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The Story of an Hour

by Kate Chopin

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What is the significance of the following quote from "The Story of an Hour"?

"She could see the open square before her house the top of the trees that were all aquiver with new spring life. The delicious breath of rain was in the air. In the street below a peddler was crying his wares. The notes of a distant song which some one was singing reached her faintly, and countless sparrows were twittering in the eaves."

Quick answer:

The significance of this quote from "The Story of an Hour" is that as Mrs. Mallard becomes aware of the vibrant rebirth of life outside her window on a spring day, she realizes that her husband's death has set her free. She mirrors the mood of exuberant joy and freedom that she witnesses outside.

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When this quotation from Kate Chopin's “The Story of an Hour” appears in the narrative, Mrs. Mallard has just learned that her husband has been killed in a railroad accident. Mrs. Mallard weeps in his sister's arms but then goes up to her room to spend some time alone. She sits down in front of the window and looks out. The quotation tells us what she sees.

Life continues. The leaves are coming out on the trees. The air smells good, like springtime rain. People are going about their business. A peddler is selling his goods. Someone is singing, and the notes reach Mrs. Mallard's ears. The birds are busy up in the eaves. Mr. Mallard may be dead, but life has not stopped. The world goes on, unaware of Mrs. Mallard's personal tragedy.

The scene before Mrs. Mallard gives her hope. She is still young, and now she realizes that the world presenting itself to her from her window can be hers for the taking. She is free now to do what she wishes with her life. She can go out into the world and live as she wants. While she has loved her husband, at least sometimes, she will no longer be subject to his will. She can live for herself alone. The world before her seems fresh and new and full of potential, just like the spring day.

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This passage describes a vibrant spring scene, full of life and action, occurring outside of Mrs. Mallard's window. At first, it has no significance. Mrs. Mallard is too stunned with grief to care what is going on in the wider world. She has sobbed violently and now sits exhausted in a chair, a "dull stare in her eyes" in a "suspension of intelligent thought."

However, as the shock of hearing of her husband's death begins to wear off, Mrs. Mallard becomes aware of the life around her. At this point, all that was earlier described going on outside her window become significant. She begins to notice "the sounds, the scents, the color that filled the air."

She starts to notice what was described in the quote—the trees "aquiver," the "delicious breath of rain," the peddler, the birds "twittering." She realizes she too is being reborn and can be a part of the active, vibrant life. Now, she gives into the sensations all around her and murmurs that she is "free, free, free!" She is like the trees, the peddler, and the sparrows. Although she loved her husband and he loved her, his death frees her to participate in life more fully.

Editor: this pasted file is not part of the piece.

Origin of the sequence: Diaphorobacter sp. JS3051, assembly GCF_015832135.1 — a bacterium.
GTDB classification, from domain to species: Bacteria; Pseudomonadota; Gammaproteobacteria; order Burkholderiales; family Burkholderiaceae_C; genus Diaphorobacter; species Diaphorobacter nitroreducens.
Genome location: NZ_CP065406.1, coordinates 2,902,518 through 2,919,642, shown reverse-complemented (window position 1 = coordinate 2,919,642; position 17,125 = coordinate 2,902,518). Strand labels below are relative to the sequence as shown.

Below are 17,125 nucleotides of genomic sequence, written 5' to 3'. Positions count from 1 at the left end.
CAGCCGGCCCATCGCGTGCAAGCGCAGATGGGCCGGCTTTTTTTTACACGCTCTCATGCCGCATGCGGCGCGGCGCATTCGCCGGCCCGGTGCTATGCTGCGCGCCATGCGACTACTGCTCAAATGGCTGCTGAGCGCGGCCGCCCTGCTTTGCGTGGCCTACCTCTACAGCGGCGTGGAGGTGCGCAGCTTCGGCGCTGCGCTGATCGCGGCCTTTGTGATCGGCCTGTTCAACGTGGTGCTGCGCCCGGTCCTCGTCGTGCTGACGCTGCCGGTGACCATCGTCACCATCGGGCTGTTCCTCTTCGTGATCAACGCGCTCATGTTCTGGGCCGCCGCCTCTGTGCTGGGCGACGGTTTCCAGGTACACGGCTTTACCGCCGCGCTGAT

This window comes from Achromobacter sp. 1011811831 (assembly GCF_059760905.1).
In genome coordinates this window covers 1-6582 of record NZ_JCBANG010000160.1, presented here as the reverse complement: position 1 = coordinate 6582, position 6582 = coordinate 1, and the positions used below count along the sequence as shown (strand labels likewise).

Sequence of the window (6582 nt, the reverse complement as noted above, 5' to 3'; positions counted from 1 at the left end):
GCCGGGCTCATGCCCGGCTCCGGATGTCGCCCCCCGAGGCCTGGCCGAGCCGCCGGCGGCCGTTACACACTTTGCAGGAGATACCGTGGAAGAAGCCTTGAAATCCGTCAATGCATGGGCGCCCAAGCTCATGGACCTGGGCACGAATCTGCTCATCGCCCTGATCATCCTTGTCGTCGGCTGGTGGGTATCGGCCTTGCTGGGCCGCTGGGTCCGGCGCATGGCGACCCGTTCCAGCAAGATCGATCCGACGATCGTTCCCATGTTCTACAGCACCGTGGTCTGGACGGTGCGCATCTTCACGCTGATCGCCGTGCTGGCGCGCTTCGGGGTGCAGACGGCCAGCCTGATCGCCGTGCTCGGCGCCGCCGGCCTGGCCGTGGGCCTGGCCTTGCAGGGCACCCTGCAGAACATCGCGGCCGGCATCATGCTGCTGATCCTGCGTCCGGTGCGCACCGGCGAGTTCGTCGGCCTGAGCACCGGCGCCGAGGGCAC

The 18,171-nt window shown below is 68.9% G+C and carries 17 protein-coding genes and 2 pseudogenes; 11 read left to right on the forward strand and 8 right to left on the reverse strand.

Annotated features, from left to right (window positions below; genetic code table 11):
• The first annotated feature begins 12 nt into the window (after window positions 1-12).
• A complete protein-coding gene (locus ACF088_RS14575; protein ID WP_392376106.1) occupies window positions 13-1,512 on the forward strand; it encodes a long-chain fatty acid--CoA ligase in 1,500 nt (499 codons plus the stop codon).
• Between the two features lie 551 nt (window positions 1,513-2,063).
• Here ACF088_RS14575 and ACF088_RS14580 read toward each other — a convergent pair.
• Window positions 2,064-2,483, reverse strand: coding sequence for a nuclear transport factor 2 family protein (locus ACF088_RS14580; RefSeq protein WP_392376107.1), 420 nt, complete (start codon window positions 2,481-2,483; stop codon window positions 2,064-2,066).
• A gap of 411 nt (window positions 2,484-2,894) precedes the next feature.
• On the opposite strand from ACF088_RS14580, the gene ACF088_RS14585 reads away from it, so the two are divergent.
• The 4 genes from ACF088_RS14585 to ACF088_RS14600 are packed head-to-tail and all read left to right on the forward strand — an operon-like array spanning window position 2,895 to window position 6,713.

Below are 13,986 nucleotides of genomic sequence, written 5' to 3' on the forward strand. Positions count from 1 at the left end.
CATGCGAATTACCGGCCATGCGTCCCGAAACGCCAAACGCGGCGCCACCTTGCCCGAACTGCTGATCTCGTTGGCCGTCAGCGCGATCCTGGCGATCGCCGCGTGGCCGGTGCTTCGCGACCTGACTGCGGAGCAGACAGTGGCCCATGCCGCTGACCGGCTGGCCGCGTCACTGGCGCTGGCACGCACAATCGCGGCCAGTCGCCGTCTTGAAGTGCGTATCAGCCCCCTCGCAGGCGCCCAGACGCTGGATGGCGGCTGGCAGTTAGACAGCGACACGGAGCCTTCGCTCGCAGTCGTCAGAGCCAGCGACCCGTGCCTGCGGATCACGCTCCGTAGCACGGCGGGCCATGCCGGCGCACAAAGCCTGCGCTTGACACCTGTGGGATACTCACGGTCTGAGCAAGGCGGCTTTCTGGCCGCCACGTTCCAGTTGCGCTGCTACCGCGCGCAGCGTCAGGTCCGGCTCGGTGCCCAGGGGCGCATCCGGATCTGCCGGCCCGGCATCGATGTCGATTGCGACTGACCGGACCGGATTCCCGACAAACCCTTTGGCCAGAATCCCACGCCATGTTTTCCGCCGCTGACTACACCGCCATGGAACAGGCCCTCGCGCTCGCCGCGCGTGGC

The description in the quote is an example of what is known as the pathetic fallacy, in which nature mirrors and expresses the mood of a character in a work of literature. The exuberant joy of the outer world is what Mrs. Mallard comes to experience.

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This quotation is significant because Mrs. Mallard has just learned of her husband's death in a train accident.  He was young and the accident was tragic.  (Of course, we later learn that the accident never happened at all, but Mrs. Mallard is unaware of this and believes that her husband is, in fact, gone.)  One would expect a typical wife's response to be grief, shock, and terrible sorrow and sadness.  However, this quotation shows that these are not Mrs. Mallard's feelings at all -- she is atypical in a very significant way.  Instead of dwelling on death and sadness, Mrs. Mallard seems to notice only signs of "new spring life": the scent of rain that has just ended is "delicious" and she hears the little birds "twittering" all around.  Further, she takes note of someone singing as well as a peddler calling out the names of the things he has for sale. 

Moreover, spring is often associated with new life as a result of trees and flowers blooming again and new animals being born after winter: Mrs. Mallard seems to come alive upon learning of her husband's death rather than being brought low because of it.  Her response, as seen in this quotation, is quite the opposite of what one would anticipate, and so much of the story has to do with why this is so.  We learn that, although Mr. Mallard was a loving husband, Mrs. Mallard felt trapped, repressed by her marriage, it seems, as a result of society's expectations for married women: she whispers the word "Free!" over and over, as though in disbelief that she has been set free of these expectations by her husband's passing.  She acknowledges that he loved her but that she had to "bend her will" to his in their relationship.  The new spring life that she notices outside -- the uncaged birds and so forth -- seems to suggest that she can now conceive of herself as "free" when she could not before.

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